Individuals living with mental illness can have a hard time accepting their diagnoses, and telling others about mental illness can be just as difficult. However, some individuals are choosing to break the silence about their suffering.
A new series in the New York Times features different individuals who are “functioning well despite severe mental illness,” according to a New York Times health blog post.
“Across the country, in small towns and cities, hundreds of people with severe mental illness live what appear to be normal, successful lives,” the blog post continued. “They work in demanding jobs. They juggle responsibilities. They pay the bills, study, fall in love, raise families — all while knowing that their secret, if ever exposed, would mean almost certain ruin.”
The first article in the series focuses on Marsha Linehan, a woman diagnosed with borderline personality disorder. She is a therapist and researcher as well. She developed dialectical behavior therapy, where patients learn to accept themselves but also work on changing certain behaviors. The article explores the concept that a diagnosis of a mental disorder does not mean there is no hope and that one must live a life as a victim. People with mental illness can live rewarding, happy and successful lives with the right help.
The blog and article both beg the question: Should all people living with mental illness come out in some way? Should they be selective in who they tell, or should they be willing to tell everyone (like through a newspaper article)?
Linehan appears to have come out to give hope to her patients and at the request of many others, according to the article. In the article, she said, “I cannot die a coward.”
In a Washington Post column, the issue is addressed in regard to telling a boss about having a mental illness. One woman’s boss didn’t seem to have an issue after she told him, but another woman’s boss gave her less demanding work, which made her regret her decision. The conclusion seems to be that it depends on the person and situation.
Gerald Goodman, a professor emeritus of clinical and community psychology at University of California, Los Angeles, said that disclosure is “both something that’s necessary and something that’s dangerous.”
“It’s dangerous if it’s with someone you don’t know and [that person is] not accustomed to mental illness,” said Goodman, also the author of “The Talk Book.”
It can be helpful to tell someone that you have a mental illness if that person is honest, accepting and empathic, he said. Without those three characteristics, it could be more hurtful to disclose that information. For example, someone could be honest and empathic, but he or she might not be accepting. So, if you tell that person you are suffering from depression, he or she might think that God is punishing you or think that something is wrong with you, that you will pull that person down, and won’t want to be your friend anymore.
Goodman said self-disclosing can make people feel less lonely, but they might also experience rejection. This disclosure can also help fight stigma, since many peoples’ perceptions of mental illness are inaccurate thanks to fictional media portrayals.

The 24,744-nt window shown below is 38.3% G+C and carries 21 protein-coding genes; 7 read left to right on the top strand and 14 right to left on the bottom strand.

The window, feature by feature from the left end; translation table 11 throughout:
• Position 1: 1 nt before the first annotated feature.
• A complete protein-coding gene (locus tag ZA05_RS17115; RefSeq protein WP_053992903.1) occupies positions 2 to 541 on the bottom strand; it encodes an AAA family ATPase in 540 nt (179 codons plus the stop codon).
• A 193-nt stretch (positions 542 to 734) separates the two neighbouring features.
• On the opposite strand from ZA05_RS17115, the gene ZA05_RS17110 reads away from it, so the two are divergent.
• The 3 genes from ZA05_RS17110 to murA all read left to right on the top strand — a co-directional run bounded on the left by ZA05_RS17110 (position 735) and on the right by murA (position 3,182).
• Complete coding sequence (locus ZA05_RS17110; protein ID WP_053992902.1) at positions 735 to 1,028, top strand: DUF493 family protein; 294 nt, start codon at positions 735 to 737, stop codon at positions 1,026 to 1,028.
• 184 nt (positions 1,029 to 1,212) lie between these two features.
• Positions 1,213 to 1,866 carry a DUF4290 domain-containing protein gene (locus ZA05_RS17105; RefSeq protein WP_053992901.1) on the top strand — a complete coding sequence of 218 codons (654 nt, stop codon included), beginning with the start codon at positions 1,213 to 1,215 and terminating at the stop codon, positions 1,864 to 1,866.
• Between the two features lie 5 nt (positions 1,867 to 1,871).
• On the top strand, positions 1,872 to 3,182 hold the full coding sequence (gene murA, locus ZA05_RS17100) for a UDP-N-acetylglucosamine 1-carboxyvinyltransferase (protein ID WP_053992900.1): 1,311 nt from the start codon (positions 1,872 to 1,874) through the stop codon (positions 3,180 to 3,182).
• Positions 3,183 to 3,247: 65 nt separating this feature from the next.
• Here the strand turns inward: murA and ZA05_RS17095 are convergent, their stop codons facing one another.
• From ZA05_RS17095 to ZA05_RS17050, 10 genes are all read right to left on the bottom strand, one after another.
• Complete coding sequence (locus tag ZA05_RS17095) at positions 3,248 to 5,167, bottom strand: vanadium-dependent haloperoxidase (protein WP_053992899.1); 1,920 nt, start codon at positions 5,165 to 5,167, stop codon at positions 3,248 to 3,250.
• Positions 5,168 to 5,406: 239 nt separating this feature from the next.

He said that women tend to disclose more in general than men (not necessarily about mental illness), and that it might be safer to disclose to women because they could more likely have the three required characteristics. However, it would be best to communicate with a person for a while in order to discover if that person has the three characteristics before disclosing right away.
Martin Livingston, a psychoanalyst in private practice in New York, said in a voicemail that his personal opinion (from experiences with his stepson) is that coming out about mental illness should be an individual decision.
He said “mental illness” itself is a label, which is not always positive.
“I think it’s for the most part asking for trouble to encourage someone … to label themselves,” Livingston said. “I encourage them to want to be seen for who they are, and to see it not in terms of ‘I have a mental illness,’ but more in terms of ‘I have problems with my ups and downs.’”
He is in support of people being open with their close friends and family members, but he doesn’t approve of labeling.
If you have a type of mental illness, what do you think about coming out? And if you don’t have a mental illness, what do you think? As a woman with dysthymia, I choose who I tell and how much I tell. In my opinion, it’s only a matter of time before close friends, co-workers and family members notice something is a little “off” in some cases. Depending on time spent with another person, I usually tell friends and people I work closely with in some way that I have struggles to deal with that include my depression. Disclosure can be a difficult choice that is sometimes used as blackmail when relationships go awry, but it’s also refreshing to accept every part of oneself and to not live in the shadows. Besides, who wants to be around people who don't accept you for who you truly are - someone who is amazing but also struggles with a mental illness?
Goodman, Gerald. June 29, 2011.
Livingston, Martin. Voicemail. June 28, 2011.
Reviewed June 30, 2011
by Michele Blacksberg R.N.
Edited by Alison Stanton